A young woman presented to Genius General Hospital with a week of malaise and progressive shortness of breath. She was found to have diffuse pulmonary infiltrates due to Hantavirus infection. In the ICU she was treated with high-flow nasal cannula, but eventually she tired out and required intubation. Prior to intubation, she was saturating 87% on 100% FiO2 at 60 liters/minute flow. Following intubation, she was placed on APRV. Over a few hours her lungs gradually recruited and she was weaned down to 30% FiO2. Her PaO2/FiO2 ratio on APRV was 475. Later on, due to some concerns regarding hypotension, she was transitioned to conventional low tidal-volume ventilation with 12 cm PEEP. Her oxygenation deteriorated and she required an increase from 30% to 50% FiO2. On conventional ventilation, her PaO2/FiO2 ratio decreased from 475 to 166. She recovered very rapidly and was extubated about 36 hours later. Over the next few days she was weaned off oxygen entirely and walked out of the hospital on room air (1).
Did this woman have ARDS? According to the Berlin Definition shown below, she had moderately severe ARDS while on conventional low tidal-volume ventilation (PaO2/FiO2 ratio of 166). However, she didn't meet the definition of ARDS while she was APRV, a few hours earlier (PaO2/FiO2 ratio 475). Her overall clinical course with prompt recovery and weaning off oxygen is inconsistent with the natural history of ARDS.
Let's perform a thought experiment. Imagine that this woman had been intubated and placed on conventional low tidal-volume ventilation. Without recruitment, it's likely that her PaO2/FiO2 ratio would have quite low. Based on current guidelines, clinicians might decide to paralyze and prone her. Following this management pathway, she wouldn't have been extubated in 36 hours. Her ICU course probably would have been considerably longer– involving deep sedation, paralytics, delirium, and perhaps additional iatrogenic complications.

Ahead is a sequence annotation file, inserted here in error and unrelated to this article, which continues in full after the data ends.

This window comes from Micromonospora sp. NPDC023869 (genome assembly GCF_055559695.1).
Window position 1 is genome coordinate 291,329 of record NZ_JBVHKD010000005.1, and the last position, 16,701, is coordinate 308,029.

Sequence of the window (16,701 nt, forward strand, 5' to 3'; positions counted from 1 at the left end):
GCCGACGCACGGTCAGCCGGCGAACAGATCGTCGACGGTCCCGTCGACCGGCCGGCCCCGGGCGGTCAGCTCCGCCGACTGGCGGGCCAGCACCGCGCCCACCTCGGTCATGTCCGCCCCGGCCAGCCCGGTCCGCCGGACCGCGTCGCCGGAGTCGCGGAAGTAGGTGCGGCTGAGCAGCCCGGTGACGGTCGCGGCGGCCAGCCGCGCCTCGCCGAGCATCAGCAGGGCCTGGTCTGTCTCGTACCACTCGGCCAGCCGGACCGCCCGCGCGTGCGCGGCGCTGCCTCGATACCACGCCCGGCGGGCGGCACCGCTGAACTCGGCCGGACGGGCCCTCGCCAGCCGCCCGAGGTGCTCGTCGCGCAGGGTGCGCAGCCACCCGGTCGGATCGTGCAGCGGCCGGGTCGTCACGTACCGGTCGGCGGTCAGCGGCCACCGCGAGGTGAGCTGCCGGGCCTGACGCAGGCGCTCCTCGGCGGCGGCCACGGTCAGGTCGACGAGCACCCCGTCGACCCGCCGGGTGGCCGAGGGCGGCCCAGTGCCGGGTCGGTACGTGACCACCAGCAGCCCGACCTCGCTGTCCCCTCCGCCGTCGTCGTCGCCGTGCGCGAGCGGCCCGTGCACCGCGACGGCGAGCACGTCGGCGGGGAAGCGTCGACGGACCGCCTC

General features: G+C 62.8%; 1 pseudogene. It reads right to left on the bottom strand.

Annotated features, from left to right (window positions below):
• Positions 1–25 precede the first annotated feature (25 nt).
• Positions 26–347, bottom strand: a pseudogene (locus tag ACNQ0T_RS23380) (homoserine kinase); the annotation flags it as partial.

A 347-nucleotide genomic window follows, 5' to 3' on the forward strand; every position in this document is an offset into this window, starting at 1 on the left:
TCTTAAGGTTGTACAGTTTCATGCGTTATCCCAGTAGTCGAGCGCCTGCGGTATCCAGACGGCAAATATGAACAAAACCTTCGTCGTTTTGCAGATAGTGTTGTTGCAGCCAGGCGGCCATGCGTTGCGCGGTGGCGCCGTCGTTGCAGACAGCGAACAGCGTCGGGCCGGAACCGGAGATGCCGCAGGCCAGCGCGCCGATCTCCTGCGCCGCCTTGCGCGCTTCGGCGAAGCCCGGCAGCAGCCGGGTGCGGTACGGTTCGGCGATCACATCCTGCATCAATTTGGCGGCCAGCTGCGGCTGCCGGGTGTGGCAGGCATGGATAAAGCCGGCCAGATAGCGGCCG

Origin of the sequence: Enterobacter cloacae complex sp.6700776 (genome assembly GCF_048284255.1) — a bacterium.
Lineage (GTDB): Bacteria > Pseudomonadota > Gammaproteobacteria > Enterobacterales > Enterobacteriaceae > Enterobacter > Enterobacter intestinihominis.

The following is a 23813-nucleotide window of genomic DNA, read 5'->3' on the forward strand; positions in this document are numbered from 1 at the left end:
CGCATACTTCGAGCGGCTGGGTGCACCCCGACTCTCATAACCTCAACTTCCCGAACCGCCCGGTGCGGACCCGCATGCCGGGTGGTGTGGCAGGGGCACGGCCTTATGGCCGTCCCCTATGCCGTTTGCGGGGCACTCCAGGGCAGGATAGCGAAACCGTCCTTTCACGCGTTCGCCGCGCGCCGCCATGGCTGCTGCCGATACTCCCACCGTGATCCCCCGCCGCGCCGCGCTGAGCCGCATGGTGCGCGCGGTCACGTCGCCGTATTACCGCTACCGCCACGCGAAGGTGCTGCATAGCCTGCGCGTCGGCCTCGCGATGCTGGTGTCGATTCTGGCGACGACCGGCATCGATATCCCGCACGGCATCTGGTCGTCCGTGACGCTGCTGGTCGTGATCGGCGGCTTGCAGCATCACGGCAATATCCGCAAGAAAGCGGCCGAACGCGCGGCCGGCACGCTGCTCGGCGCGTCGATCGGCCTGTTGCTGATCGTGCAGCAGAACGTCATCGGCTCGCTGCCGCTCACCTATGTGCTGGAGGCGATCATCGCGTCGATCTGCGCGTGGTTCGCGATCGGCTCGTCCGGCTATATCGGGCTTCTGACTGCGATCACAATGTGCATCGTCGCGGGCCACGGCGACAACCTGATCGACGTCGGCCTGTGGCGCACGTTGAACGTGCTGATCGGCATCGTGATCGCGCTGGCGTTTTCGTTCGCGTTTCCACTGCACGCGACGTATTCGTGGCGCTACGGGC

This case highlights major problems with the ARDS definition, and with our management of “ARDS.” Diagnosis and treatment hinge on the PaO2/FiO2 ratio, which is a function of how the ventilator is set – fluctuating widely over a period of hours.
True ARDS: Increasingly uncommon
“True ARDS” might be defined as a histological diagnosis involving diffuse alveolar damage throughout the lungs (characterized by hyaline membrane formation and thickening of the alveolar walls). These patients clinically behave as follows:
- Severe hypoxemia which doesn't disappear following recruitment.
- Impaired lung compliance.
- Increased dead space (inefficient CO2 clearance, requiring high minute ventilation).
- Slow recovery over a period of several days, often with residual fibrosis.
True ARDS still exists, but it is increasingly rare. Advances in critical care have reduced its incidence:
- Conservative volume resuscitation strategy, with early vasopressors.
- Ongoing monitoring of input/output balance throughout ICU admission, with avoidance of insidious volume overload.
- Use of BiPAP and/or HFNC to avoid intubation.
- Lung-protective ventilation for all
- Targeting light sedation, to avoid obtundation or delirium which increase the duration of intubation.
- Aggressive protocoled extubation to HFNC, to get patients off the vent quickly and keep them off.
- Conservative blood transfusion for non-hemorrhaging patients.
- Hemostatic resuscitation with a 1:1:1 ratio for massive hemorrhage.
In retrospect, most cases of ARDS in the past were probably iatrogenic, due to the following factors:
- Volume overload.
- Volume overload.
- Volume overload.
- Ventilation with inadequate recruitment, causing only a portion of the lung (“baby lung”) to inflate. This delivered the entire stress of mechanical ventilation to a smaller lung volume, causing lung injury. Inadequate recruitment also promotes cyclic opening/closing of alveoli (atelectotrauma).
- Sluggish strategies to liberate patients from the ventilator, such that #4 had sufficient time to cause severe injury.
PseudoARDS: Diagnosis and types
PseudoARDS refers to patients who mimic ARDS, but don't truly have severe lung damage. These patients may technically meet the definition of ARDS. Their outcome is usually surprisingly good, compared to true ARDS patients. Three patterns of pseudoARDS are the most common:
#1: PseudoARDS-Volume pattern